For me, Europe embodies a sense of boundlessness. I see it as a networked and connected union of states that share a common vision. Recent populist and nationalist trends have no place here. The people of Europe should be able to take human rights, equality of opportunity and social responsibility for granted – and the same applies to free access to knowledge and the media.
The internet wasn’t invented for the Germans or the Spanish or the British. It was invented for the global community as a platform for sharing information, doing business and communicating across geographic and cultural borders – faster and more efficiently than ever before.
The idea of a “United States of Europe” is inherent to the nature of the internet because the internet has no national borders. Why, then, are we on the brink of establishing boundaries in our digital infrastructure?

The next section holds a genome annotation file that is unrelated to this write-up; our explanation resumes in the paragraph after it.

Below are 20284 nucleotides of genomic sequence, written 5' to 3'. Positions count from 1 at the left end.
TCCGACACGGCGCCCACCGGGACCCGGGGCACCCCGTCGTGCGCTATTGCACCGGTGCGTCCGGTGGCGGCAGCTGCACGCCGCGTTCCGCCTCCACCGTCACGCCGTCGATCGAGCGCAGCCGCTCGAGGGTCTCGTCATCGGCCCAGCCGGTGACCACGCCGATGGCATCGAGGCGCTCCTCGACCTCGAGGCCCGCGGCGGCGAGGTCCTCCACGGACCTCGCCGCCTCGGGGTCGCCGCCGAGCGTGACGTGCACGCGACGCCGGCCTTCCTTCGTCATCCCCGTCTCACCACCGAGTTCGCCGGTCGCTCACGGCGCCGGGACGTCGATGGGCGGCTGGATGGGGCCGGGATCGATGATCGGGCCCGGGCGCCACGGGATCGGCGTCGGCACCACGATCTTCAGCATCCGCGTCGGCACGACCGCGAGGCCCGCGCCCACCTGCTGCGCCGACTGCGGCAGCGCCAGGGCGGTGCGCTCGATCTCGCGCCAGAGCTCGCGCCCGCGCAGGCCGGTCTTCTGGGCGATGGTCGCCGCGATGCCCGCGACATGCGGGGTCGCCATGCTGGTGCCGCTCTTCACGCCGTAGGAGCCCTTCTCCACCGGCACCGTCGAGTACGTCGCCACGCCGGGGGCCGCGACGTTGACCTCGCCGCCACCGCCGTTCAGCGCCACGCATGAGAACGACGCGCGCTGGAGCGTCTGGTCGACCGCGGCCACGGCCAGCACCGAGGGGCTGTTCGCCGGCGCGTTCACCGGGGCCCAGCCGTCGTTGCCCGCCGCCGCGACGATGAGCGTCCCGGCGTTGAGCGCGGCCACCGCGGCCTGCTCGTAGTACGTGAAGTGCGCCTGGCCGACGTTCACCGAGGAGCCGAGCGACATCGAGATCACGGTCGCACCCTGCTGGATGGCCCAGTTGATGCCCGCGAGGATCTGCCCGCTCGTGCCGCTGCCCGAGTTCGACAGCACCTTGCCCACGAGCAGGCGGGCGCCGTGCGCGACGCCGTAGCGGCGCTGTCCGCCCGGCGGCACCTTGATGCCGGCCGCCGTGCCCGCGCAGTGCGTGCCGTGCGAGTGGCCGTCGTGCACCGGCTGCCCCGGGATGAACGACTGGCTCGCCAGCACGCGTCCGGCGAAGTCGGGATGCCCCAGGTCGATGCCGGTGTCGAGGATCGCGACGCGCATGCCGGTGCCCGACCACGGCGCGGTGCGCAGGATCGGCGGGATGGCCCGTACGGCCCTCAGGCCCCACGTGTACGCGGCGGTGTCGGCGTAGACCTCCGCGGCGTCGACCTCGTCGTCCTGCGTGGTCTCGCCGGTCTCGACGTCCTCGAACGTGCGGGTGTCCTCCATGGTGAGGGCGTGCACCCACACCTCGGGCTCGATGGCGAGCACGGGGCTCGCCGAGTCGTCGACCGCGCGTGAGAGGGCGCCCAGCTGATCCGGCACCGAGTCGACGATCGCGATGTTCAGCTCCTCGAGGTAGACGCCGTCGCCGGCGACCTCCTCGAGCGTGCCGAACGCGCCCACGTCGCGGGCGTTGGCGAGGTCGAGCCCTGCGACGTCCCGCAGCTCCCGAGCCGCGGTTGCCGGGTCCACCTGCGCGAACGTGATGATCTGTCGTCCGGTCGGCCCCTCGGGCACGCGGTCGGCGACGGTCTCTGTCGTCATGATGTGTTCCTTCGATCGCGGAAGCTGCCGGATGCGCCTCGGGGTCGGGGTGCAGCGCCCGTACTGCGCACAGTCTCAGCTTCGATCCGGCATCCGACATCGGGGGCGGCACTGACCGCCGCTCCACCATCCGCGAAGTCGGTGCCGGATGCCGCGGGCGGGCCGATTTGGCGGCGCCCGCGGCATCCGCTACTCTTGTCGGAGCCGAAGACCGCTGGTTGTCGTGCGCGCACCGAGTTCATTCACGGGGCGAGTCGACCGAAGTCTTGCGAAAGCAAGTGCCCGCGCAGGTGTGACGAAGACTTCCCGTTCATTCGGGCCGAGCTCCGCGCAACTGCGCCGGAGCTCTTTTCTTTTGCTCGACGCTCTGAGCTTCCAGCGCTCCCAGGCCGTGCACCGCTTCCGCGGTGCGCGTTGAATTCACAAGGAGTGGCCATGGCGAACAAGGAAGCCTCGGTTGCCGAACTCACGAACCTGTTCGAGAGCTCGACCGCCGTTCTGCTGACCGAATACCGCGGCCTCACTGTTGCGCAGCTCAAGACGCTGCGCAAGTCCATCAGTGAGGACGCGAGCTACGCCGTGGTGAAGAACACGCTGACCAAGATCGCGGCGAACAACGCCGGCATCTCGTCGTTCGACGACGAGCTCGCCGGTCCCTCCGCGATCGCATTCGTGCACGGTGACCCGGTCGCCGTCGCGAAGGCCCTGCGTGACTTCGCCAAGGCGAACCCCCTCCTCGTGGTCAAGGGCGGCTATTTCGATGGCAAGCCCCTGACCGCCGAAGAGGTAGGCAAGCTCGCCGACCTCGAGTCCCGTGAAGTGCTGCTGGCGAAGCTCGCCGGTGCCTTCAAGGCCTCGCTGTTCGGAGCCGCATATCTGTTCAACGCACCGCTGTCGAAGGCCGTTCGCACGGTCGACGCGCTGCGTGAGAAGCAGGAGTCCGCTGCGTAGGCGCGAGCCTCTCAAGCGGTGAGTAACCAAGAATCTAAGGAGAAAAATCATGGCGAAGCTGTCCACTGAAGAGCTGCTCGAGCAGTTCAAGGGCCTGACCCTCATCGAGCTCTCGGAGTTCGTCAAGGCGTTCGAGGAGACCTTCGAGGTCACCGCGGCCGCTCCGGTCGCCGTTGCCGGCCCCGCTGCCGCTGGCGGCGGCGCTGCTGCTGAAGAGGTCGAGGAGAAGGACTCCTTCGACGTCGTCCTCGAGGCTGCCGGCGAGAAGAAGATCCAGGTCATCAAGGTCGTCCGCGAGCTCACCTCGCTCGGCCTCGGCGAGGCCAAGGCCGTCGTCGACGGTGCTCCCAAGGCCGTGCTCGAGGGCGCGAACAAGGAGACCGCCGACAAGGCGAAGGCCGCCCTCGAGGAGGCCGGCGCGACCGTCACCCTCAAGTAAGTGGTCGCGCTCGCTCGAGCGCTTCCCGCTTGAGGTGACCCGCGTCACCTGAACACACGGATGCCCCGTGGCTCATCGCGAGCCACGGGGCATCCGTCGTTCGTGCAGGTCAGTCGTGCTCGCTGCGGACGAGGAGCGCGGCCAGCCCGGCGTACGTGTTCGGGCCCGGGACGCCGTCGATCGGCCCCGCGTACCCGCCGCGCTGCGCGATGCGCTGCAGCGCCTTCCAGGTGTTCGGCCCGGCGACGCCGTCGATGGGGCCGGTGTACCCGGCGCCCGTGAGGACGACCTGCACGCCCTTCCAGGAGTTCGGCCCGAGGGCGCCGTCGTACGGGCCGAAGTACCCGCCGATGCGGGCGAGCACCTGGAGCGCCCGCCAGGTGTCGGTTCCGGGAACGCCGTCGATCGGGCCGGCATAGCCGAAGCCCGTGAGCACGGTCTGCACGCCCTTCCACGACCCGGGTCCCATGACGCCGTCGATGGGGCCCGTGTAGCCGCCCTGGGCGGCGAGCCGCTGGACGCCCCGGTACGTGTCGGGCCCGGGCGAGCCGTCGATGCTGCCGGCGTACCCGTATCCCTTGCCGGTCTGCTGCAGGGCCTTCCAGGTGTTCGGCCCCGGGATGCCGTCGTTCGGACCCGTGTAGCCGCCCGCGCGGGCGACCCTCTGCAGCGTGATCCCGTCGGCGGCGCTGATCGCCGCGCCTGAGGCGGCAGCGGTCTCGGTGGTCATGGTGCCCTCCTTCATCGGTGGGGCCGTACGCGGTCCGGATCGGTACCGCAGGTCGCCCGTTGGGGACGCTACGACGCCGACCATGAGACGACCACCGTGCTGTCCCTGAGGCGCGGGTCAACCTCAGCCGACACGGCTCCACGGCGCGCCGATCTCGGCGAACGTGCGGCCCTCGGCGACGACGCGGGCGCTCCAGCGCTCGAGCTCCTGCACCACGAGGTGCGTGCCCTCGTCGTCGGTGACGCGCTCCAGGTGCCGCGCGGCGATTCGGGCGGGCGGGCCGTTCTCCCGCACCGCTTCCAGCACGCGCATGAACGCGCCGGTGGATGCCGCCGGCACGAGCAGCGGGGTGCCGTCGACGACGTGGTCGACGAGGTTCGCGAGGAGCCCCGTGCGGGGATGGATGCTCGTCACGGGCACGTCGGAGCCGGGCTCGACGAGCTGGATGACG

For many years – decades even – the world’s trading powers looked up to Europe with envy; and we are still one of the wealthiest continents on Earth.
Digital infrastructure: data are the building blocks of the future
We have the largest single market, the second most widely used currency and we’re a global leader in renewable energy. Our manufacturing, agricultural and services industries are flourishing. But what use is that to us when the building blocks of our future prosperity are digital data, not analogue steel?
We lost our “best in class” status a long time ago, and we’re dragging our feet when it comes to digital infrastructure. We’ve forgotten what it means to play an active role in shaping our future. We’ve manoeuvred ourselves onto the analogue “holding track” and now we’re watching the other nations overtaking us in the broadband deployment process.